Since tires are the only connection between your vehicle and the road, ensuring that tires are well-maintained and at optimal pressure is critically important for safety reasons, extending the life of the tires, overall ride comfort and obtaining better gas mileage. Proper tire maintenance includes regularly checking the tire pressure.
How do you check tire pressure? It’s a fairly simple, if you follow these steps:
Invest in a good digital tire gauge. The old notched tire gauges of the past have been replaced by more accurate digital versions. Buy one of these for around $10 and keep it in your vehicle.
Locate the recommended tire pressure for your tires. This information is spelled out in the vehicle’s owner’s manual. It is also posted on the driver’s side door jam on a yellow sticker. Keep in mind that the recommended tire pressure may be different for front tires and back tires.
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Check tire pressure in the morning. Tire experts recommend checking the tires in the morning, when the tires are cold, or a half-hour after stopping, since it takes about that length of time for tires to cool down after operating the vehicle.
Now, you’re ready to go. Here are the steps to checking tire pressure:
- Unscrew the tire pressure gauge cap and set it aside. Putting it in your pocket is a safe place to keep it while you check the pressure of all your tires.
- Place the tire pressure gauge evenly on the tire’s valve stem. This is a pencil-width air nozzle located on the side of the tire. The air starts to escape, causing a hiss. Once you firmly press the gauge down on the valve stem, air flow stops and the tire gauge gives a reading of the tire pressure. In the older tire gauges, it blows out the metered stick. On digital ones, the tire pressure appears electronically on the gauge.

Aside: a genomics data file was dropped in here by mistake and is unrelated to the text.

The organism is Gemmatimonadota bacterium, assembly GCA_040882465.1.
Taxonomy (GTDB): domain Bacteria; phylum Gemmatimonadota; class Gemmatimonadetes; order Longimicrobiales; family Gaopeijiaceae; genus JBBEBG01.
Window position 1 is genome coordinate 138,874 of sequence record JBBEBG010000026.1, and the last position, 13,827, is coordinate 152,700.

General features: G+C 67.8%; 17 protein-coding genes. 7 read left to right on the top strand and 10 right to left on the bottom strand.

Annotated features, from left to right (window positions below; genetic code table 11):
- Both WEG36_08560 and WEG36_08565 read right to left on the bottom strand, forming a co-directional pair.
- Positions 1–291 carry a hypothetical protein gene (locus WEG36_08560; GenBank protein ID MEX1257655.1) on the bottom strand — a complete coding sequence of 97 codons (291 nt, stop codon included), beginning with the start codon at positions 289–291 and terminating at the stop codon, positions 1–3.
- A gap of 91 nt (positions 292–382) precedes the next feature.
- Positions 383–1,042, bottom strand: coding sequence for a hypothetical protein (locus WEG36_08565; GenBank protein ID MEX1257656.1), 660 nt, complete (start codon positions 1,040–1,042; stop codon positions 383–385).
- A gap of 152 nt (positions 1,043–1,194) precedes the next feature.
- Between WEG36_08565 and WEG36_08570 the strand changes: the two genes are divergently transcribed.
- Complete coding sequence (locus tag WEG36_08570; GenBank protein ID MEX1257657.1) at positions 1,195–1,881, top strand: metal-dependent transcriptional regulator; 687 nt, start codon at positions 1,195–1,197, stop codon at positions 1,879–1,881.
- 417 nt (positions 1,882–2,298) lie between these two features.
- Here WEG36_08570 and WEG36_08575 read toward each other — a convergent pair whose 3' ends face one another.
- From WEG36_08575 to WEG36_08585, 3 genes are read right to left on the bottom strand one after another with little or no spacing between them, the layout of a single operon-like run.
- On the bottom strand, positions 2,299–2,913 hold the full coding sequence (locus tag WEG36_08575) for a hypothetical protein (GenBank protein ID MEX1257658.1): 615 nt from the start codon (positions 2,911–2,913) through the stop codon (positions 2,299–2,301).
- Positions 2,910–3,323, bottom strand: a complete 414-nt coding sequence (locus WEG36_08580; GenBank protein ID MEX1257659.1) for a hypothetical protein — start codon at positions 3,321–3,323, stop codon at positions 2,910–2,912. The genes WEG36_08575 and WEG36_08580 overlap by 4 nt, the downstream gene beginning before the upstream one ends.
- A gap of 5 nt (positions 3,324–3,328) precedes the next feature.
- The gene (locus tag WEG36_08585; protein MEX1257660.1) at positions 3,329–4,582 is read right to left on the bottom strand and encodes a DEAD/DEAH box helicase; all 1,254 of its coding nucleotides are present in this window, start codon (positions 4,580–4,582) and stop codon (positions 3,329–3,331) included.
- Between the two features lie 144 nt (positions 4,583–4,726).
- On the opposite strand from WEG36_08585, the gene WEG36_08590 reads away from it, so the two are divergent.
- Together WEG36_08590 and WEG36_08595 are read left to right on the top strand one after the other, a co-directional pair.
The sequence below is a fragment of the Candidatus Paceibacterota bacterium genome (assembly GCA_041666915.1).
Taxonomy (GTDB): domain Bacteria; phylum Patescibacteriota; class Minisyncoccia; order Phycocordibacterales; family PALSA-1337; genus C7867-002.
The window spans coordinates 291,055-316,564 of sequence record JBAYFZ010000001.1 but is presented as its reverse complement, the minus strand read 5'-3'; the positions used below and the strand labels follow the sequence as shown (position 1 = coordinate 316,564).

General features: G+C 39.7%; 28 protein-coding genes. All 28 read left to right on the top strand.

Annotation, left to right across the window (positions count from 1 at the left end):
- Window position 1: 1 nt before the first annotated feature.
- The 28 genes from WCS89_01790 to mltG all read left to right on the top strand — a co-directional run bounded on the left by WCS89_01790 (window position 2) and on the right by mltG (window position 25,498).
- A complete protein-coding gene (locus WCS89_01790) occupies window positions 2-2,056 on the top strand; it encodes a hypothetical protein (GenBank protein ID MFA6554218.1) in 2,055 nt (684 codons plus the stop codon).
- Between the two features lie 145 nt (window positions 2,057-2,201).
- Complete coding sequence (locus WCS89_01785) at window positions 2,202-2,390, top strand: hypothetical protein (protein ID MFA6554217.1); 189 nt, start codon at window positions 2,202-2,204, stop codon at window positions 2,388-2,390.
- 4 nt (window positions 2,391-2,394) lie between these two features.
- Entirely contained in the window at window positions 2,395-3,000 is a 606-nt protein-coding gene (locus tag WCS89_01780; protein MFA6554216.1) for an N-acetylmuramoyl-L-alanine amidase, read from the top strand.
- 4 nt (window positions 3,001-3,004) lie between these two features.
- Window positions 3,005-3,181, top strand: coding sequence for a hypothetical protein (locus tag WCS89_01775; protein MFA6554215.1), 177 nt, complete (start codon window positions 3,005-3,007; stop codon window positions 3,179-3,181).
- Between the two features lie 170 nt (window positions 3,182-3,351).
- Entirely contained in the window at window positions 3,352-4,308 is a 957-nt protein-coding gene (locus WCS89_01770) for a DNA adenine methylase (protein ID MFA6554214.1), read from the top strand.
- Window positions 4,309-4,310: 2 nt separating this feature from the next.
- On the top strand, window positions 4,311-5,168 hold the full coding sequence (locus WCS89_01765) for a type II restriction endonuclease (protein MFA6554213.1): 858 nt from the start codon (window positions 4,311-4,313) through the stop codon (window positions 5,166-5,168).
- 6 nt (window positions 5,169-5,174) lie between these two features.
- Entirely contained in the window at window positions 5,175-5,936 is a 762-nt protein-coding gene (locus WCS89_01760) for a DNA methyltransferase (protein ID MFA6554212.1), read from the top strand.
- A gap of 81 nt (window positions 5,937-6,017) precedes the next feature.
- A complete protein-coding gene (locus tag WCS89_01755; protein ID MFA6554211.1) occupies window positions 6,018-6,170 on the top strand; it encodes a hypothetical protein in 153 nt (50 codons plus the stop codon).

- Write down the pressure on all four tires as you record them, front to back. This will be helpful if you need to add or remove air from them.
If the tire pressure on the tires is below that recommended by the vehicle manufacturer, you need to add air to them. For example, say your tire calls for pounds per square inch (PSI) of 32 and your tire reads 29. You need to inflate the tire by 3 PSI to bring it up to specification.
Tire experts say that for every 3 PSI below specification, you burn 1 percent more fuel (and your tires have an added 10 percent more wear).
As for filling the tires with air, you have two choices. Buy a portable air compressor you keep in the garage, or refill the tires at a gas station.
Bottom line: Proper tire maintenance begins with regular (at least monthly) checking of the tire pressure in all four tires and taking appropriate steps to fill them to recommended specs.